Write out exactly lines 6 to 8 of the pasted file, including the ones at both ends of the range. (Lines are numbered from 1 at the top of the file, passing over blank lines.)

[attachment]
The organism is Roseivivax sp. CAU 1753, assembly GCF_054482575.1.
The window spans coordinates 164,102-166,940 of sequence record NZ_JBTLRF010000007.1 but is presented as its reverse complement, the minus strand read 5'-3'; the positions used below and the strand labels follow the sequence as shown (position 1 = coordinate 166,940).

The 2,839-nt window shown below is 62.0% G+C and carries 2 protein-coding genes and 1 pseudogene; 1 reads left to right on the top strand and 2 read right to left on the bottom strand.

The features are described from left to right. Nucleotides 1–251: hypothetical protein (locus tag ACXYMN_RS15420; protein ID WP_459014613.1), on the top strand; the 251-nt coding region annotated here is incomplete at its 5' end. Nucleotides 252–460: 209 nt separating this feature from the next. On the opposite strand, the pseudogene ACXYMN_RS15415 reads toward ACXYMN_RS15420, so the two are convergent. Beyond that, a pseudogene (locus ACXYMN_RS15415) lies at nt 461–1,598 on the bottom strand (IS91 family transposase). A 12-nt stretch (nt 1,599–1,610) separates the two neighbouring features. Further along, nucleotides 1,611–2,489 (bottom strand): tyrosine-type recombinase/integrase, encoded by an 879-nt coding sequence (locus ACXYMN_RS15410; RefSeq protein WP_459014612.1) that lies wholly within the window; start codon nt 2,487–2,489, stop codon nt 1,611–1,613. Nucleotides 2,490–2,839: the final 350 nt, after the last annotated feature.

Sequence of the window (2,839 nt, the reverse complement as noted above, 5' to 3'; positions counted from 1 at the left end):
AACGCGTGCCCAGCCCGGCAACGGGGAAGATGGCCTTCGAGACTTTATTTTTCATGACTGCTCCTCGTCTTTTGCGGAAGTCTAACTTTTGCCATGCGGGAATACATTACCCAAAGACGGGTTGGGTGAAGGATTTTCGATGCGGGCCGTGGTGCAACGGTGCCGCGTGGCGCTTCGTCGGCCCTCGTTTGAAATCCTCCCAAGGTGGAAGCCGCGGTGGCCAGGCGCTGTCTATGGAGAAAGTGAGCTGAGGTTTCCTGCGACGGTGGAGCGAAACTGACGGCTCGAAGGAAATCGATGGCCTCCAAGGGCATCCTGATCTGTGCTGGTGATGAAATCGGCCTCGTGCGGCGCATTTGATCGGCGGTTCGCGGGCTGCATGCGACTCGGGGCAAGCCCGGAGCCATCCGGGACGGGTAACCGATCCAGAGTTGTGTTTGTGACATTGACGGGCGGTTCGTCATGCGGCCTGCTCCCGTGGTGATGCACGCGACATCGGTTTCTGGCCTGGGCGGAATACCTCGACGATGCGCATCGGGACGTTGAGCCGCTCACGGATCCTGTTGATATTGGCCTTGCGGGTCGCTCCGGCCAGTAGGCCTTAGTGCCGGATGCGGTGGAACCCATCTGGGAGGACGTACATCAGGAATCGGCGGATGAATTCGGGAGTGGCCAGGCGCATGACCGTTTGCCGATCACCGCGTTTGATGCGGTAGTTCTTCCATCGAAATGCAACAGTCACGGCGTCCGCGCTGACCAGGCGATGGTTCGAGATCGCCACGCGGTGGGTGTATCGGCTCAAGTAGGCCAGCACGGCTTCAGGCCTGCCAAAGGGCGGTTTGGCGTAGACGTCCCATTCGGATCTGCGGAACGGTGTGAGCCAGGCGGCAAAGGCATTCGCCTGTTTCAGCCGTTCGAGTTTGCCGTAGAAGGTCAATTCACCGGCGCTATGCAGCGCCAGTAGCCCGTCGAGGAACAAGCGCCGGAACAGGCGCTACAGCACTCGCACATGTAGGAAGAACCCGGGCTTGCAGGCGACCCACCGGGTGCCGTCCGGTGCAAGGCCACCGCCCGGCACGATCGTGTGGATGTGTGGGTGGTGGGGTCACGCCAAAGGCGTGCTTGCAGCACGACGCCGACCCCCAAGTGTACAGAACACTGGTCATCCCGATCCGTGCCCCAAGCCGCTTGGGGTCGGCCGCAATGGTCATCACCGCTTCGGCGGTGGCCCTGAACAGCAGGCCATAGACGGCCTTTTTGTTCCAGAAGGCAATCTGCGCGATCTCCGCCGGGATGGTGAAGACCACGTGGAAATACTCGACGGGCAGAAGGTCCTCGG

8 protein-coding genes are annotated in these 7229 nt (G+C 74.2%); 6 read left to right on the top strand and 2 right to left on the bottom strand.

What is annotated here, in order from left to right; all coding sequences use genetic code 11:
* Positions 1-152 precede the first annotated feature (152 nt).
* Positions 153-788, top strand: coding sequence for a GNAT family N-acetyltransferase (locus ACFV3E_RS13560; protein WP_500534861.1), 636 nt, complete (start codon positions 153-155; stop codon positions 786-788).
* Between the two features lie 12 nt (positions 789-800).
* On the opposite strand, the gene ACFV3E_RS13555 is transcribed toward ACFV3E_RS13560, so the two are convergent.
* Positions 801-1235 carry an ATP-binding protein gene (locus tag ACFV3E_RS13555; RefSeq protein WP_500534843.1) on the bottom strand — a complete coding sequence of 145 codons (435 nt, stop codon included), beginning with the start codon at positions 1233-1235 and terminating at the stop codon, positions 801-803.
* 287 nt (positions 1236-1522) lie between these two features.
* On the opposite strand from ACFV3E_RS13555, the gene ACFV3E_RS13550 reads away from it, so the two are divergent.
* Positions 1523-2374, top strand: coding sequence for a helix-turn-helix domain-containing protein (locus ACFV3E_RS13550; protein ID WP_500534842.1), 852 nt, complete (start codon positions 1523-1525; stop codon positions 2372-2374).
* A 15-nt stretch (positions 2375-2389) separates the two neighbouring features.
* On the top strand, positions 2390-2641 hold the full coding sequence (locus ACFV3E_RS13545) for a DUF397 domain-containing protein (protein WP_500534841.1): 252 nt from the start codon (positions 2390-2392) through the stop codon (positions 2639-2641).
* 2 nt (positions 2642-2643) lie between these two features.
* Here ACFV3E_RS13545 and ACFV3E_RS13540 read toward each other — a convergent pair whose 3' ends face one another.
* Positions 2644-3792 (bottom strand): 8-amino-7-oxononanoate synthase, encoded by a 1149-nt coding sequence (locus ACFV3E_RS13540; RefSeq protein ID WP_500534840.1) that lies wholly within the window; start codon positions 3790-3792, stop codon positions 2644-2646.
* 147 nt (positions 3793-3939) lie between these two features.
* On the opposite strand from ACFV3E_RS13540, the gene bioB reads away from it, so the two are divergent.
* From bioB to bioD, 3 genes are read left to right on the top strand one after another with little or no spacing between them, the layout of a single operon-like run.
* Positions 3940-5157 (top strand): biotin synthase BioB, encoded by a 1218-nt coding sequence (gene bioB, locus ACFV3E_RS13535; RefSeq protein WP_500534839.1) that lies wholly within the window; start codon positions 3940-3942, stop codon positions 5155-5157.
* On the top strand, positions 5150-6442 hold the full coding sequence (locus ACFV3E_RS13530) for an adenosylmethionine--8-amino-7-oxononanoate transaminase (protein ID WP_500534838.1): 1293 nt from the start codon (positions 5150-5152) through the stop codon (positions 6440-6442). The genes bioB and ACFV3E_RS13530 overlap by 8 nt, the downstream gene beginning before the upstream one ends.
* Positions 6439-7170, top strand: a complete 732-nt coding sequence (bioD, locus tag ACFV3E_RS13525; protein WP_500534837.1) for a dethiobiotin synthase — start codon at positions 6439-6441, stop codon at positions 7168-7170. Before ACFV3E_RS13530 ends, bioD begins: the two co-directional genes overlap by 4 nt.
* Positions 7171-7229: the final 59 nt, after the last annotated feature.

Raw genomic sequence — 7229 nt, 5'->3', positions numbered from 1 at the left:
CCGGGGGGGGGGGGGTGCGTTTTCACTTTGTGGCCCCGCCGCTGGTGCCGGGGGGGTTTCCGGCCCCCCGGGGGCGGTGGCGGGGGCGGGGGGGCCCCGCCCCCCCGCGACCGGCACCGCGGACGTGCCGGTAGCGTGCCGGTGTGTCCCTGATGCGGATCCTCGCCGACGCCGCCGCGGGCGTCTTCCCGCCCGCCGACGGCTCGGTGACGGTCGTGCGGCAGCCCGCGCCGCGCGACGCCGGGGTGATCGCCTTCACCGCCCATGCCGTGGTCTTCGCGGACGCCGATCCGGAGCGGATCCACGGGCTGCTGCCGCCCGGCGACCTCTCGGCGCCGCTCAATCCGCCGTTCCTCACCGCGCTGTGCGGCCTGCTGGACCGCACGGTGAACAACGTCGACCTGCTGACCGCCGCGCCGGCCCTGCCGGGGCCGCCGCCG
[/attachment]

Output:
AACGCGTGCCCAGCCCGGCAACGGGGAAGATGGCCTTCGAGACTTTATTTTTCATGACTGCTCCTCGTCTTTTGCGGAAGTCTAACTTTTGCCATGCGGGAATACATTACCCAAAGACGGGTTGGGTGAAGGATTTTCGATGCGGGCCGTGGTGCAACGGTGCCGCGTGGCGCTTCGTCGGCCCTCGTTTGAAATCCTCCCAAGGTGGAAGCCGCGGTGGCCAGGCGCTGTCTATGGAGAAAGTGAGCTGAGGTTTCCTGCGACGGTGGAGCGAAACTGACGGCTCGAAGGAAATCGATGGCCTCCAAGGGCATCCTGATCTGTGCTGGTGATGAAATCGGCCTCGTGCGGCGCATTTGATCGGCGGTTCGCGGGCTGCATGCGACTCGGGGCAAGCCCGGAGCCATCCGGGACGGGTAACCGATCCAGAGTTGTGTTTGTGACATTGACGGGCGGTTCGTCATGCGGCCTGCTCCCGTGGTGATGCACGCGACATCGGTTTCTGGCCTGGGCGGAATACCTCGACGATGCGCATCGGGACGTTGAGCCGCTCACGGATCCTGTTGATATTGGCCTTGCGGGTCGCTCCGGCCAGTAGGCCTTAGTGCCGGATGCGGTGGAACCCATCTGGGAGGACGTACATCAGGAATCGGCGGATGAATTCGGGAGTGGCCAGGCGCATGACCGTTTGCCGATCACCGCGTTTGATGCGGTAGTTCTTCCATCGAAATGCAACAGTCACGGCGTCCGCGCTGACCAGGCGATGGTTCGAGATCGCCACGCGGTGGGTGTATCGGCTCAAGTAGGCCAGCACGGCTTCAGGCCTGCCAAAGGGCGGTTTGGCGTAGACGTCCCATTCGGATCTGCGGAACGGTGTGAGCCAGGCGGCAAAGGCATTCGCCTGTTTCAGCCGTTCGAGTTTGCCGTAGAAGGTCAATTCACCGGCGCTATGCAGCGCCAGTAGCCCGTCGAGGAACAAGCGCCGGAACAGGCGCTACAGCACTCGCACATGTAGGAAGAACCCGGGCTTGCAGGCGACCCACCGGGTGCCGTCCGGTGCAAGGCCACCGCCCGGCACGATCGTGTGGATGTGTGGGTGGTGGGGTCACGCCAAAGGCGTGCTTGCAGCACGACGCCGACCCCCAAGTGTACAGAACACTGGTCATCCCGATCCGTGCCCCAAGCCGCTTGGGGTCGGCCGCAATGGTCATCACCGCTTCGGCGGTGGCCCTGAACAGCAGGCCATAGACGGCCTTTTTGTTCCAGAAGGCAATCTGCGCGATCTCCGCCGGGATGGTGAAGACCACGTGGAAATACTCGACGGGCAGAAGGTCCTCGG

8 protein-coding genes are annotated in these 7229 nt (G+C 74.2%); 6 read left to right on the top strand and 2 right to left on the bottom strand.

What is annotated here, in order from left to right; all coding sequences use genetic code 11: